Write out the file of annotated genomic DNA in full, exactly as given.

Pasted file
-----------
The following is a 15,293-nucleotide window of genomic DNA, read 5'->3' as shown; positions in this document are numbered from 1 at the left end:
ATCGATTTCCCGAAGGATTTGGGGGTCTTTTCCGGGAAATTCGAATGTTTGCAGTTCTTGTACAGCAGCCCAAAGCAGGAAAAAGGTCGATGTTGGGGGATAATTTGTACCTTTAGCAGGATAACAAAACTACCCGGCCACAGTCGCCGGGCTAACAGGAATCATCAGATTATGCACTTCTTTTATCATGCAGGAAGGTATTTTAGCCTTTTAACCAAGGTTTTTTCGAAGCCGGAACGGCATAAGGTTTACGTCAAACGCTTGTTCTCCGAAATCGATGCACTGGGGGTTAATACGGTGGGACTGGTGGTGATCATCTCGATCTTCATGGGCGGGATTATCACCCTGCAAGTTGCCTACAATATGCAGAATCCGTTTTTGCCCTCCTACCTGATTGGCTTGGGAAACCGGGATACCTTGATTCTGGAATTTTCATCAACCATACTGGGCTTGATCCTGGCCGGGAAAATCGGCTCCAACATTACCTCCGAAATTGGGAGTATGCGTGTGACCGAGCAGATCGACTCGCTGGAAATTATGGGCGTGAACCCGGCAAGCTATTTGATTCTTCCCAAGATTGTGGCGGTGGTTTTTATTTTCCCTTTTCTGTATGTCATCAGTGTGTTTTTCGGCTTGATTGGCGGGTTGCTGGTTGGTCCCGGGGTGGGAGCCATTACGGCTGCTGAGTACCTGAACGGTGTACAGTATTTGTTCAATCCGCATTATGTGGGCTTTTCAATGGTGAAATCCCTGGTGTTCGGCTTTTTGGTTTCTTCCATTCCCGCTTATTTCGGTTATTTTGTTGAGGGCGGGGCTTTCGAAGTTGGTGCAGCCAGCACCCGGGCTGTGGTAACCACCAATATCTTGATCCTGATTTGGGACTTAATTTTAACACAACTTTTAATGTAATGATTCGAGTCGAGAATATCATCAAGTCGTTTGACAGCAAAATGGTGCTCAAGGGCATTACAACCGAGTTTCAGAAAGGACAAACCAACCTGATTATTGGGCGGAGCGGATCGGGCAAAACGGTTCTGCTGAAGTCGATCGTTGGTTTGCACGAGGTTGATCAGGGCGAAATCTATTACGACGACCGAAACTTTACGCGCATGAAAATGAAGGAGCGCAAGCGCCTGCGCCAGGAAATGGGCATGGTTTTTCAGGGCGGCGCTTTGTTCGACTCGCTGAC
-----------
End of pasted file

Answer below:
The following is a 15,293-nucleotide window of genomic DNA, read 5'->3' as shown; positions in this document are numbered from 1 at the left end:
ATCGATTTCCCGAAGGATTTGGGGGTCTTTTCCGGGAAATTCGAATGTTTGCAGTTCTTGTACAGCAGCCCAAAGCAGGAAAAAGGTCGATGTTGGGGGATAATTTGTACCTTTAGCAGGATAACAAAACTACCCGGCCACAGTCGCCGGGCTAACAGGAATCATCAGATTATGCACTTCTTTTATCATGCAGGAAGGTATTTTAGCCTTTTAACCAAGGTTTTTTCGAAGCCGGAACGGCATAAGGTTTACGTCAAACGCTTGTTCTCCGAAATCGATGCACTGGGGGTTAATACGGTGGGACTGGTGGTGATCATCTCGATCTTCATGGGCGGGATTATCACCCTGCAAGTTGCCTACAATATGCAGAATCCGTTTTTGCCCTCCTACCTGATTGGCTTGGGAAACCGGGATACCTTGATTCTGGAATTTTCATCAACCATACTGGGCTTGATCCTGGCCGGGAAAATCGGCTCCAACATTACCTCCGAAATTGGGAGTATGCGTGTGACCGAGCAGATCGACTCGCTGGAAATTATGGGCGTGAACCCGGCAAGCTATTTGATTCTTCCCAAGATTGTGGCGGTGGTTTTTATTTTCCCTTTTCTGTATGTCATCAGTGTGTTTTTCGGCTTGATTGGCGGGTTGCTGGTTGGTCCCGGGGTGGGAGCCATTACGGCTGCTGAGTACCTGAACGGTGTACAGTATTTGTTCAATCCGCATTATGTGGGCTTTTCAATGGTGAAATCCCTGGTGTTCGGCTTTTTGGTTTCTTCCATTCCCGCTTATTTCGGTTATTTTGTTGAGGGCGGGGCTTTCGAAGTTGGTGCAGCCAGCACCCGGGCTGTGGTAACCACCAATATCTTGATCCTGATTTGGGACTTAATTTTAACACAACTTTTAATGTAATGATTCGAGTCGAGAATATCATCAAGTCGTTTGACAGCAAAATGGTGCTCAAGGGCATTACAACCGAGTTTCAGAAAGGACAAACCAACCTGATTATTGGGCGGAGCGGATCGGGCAAAACGGTTCTGCTGAAGTCGATCGTTGGTTTGCACGAGGTTGATCAGGGCGAAATCTATTACGACGACCGAAACTTTACGCGCATGAAAATGAAGGAGCGCAAGCGCCTGCGCCAGGAAATGGGCATGGTTTTTCAGGGCGGCGCTTTGTTCGACTCGCTGAC